4. The fridge is imminently raid-able as well said LaRosa, with "20 different kinds of cheeses and dairy items," (on the list: smoked mozzarella, goat cheese, aged provolone), plus "12 different types of herbs [and] 12 different types of meats and seafood." 

5. And yet the same items tend to get cooked up time and again. "The most-used food products from our pantry this season are pomegranates, Brussels sprouts [and] guanciale," shared the producer.

6. Should chefs need to slice, dice, core, fry or mince, they've got a tool for that. "On set we would have about 100 pieces of equipment," noted LaRosa, "including food processors, blenders, knife blocks, cutting boards, pots and pans of all sizes, etc."

7. Interested in trying to best him? Just add eggs. "Anything with butter, flour, sugar and eggs," puts him on edge the dad to 24-year-old Sophie Flay confessed to Delish in 2016. "I'm the most impatient pastry chef ever." Particularly when it comes to a dessert—German chocolate cake—that has all of his favorite flavors, but a lot of detail work. "I always have a hard time getting the layers right, like what they look like. You can always tell my cake is homemade. It's very rustic."

8. Pal and fellow Food Network personality Giada DeLaurentiis would argue he has another Achilles heel. "There are a couple of things that are not his strong points," the Giada at Home star told the network. "One would be pasta. Number two: desserts. Those are the things he feels the most uncomfortable with, that he has not mastered."

9. And you better come with your go-to dish perfected. To truly best Flay, says Alex Guarnaschelli, who's come out on top in both of their head-to-head competitions, you need "a real sense of self, a real sense of culinary identity—the courage to kind of put aside the 700 ingredients in the pantry and just make something that's really true to who [they] are."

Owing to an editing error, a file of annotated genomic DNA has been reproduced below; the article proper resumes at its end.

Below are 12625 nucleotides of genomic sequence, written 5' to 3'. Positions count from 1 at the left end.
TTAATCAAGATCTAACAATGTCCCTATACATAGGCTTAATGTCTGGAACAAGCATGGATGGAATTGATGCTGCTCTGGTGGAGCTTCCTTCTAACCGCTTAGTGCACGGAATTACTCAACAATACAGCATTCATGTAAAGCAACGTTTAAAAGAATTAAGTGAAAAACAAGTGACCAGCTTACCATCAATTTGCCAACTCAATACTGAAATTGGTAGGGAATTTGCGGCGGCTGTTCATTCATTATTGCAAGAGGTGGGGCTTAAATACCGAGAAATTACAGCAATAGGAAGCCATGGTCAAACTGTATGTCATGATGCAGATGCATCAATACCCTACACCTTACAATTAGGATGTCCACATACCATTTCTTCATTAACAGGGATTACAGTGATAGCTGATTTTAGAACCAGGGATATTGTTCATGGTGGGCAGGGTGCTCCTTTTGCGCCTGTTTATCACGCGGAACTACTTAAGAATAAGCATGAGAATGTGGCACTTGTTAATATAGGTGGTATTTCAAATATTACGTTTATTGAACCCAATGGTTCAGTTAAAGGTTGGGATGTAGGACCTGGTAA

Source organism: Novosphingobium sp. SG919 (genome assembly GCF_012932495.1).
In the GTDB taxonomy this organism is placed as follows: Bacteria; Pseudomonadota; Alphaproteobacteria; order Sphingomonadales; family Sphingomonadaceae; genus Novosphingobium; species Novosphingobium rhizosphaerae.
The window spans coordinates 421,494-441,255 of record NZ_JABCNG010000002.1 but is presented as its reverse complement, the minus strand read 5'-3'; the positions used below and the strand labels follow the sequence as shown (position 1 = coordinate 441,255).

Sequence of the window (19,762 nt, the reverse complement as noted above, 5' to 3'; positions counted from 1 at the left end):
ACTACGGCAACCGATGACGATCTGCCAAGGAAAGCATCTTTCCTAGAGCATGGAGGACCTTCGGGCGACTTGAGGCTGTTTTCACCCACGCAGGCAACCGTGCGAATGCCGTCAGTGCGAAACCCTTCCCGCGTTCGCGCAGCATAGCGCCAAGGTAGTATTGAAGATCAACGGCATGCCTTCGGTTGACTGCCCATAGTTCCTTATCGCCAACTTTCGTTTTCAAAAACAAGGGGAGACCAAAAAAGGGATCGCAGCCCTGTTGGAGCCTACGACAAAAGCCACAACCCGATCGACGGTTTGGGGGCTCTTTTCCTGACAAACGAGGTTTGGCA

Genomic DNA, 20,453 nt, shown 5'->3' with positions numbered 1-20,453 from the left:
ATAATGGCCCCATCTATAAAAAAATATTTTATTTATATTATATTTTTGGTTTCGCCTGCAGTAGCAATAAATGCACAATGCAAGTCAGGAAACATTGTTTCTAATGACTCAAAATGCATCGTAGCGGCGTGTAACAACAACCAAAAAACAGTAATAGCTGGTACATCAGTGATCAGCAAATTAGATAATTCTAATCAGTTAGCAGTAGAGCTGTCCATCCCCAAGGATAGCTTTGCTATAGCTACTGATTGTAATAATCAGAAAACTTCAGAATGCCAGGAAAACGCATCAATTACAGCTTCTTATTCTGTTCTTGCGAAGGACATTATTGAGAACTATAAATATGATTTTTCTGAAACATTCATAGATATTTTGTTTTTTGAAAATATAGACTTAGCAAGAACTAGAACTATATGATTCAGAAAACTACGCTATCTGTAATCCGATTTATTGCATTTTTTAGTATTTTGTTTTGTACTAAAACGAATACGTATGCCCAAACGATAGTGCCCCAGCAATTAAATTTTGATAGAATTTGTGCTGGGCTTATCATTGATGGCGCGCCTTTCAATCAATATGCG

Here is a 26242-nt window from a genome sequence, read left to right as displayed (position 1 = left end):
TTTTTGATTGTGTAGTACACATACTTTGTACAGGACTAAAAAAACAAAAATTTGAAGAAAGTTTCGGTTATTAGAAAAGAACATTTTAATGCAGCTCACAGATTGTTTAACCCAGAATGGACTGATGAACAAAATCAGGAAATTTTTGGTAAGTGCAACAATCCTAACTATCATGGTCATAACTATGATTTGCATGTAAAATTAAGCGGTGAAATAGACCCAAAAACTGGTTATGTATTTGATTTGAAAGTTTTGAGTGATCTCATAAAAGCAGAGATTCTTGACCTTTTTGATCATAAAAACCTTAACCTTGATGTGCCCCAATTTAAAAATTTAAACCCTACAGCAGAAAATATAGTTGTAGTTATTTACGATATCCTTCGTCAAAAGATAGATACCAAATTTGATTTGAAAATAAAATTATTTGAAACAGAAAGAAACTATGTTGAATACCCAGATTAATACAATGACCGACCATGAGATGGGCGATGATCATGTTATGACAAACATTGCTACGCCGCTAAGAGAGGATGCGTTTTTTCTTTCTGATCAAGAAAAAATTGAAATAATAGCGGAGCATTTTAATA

10. Staying away from all 20 cheeses may be wise as well. "People go on the show thinking that they have to cook fancy," chef Geoffrey Zakarian told Food Network. "My advice is, cook a fried egg. Use just a few ingredients, because if you try to use all of the ingredients he will kill you."

11. As you might expect, the roughly 23-minute episode requires a lot of extra taping, some four-and-a-half hours, according to one audience member who shared their experience on Reddit in 2019. Seating is standing-room only, as well.

12. Conspiracy theories abound thanks to Flay's dominant record. (Despite the fact that not a single one of his adversaries has publicly complained of unfair treatment.) But the experience is much like it appears on your television, the Reddit user shared. "The show itself is definitely completely real in the fact that all the times and dishes you see cooked are exactly how it appears on TV," said the spectator. "The ONLY weird part is that during regular conversational segments, there would be long pauses and stuff just to help the editing process. But overall, I was very happy/relieved to see that the time clock was completely legit, as well as the battle itself."

13. Flay himself insists he doesn't get a cheat sheet. "People always ask if I know what the dish is beforehand, but I don't want to know," he told Delish. "To me, that's the whole fun of this."

(Originally published May 15, 2020, at 12 a.m. PT)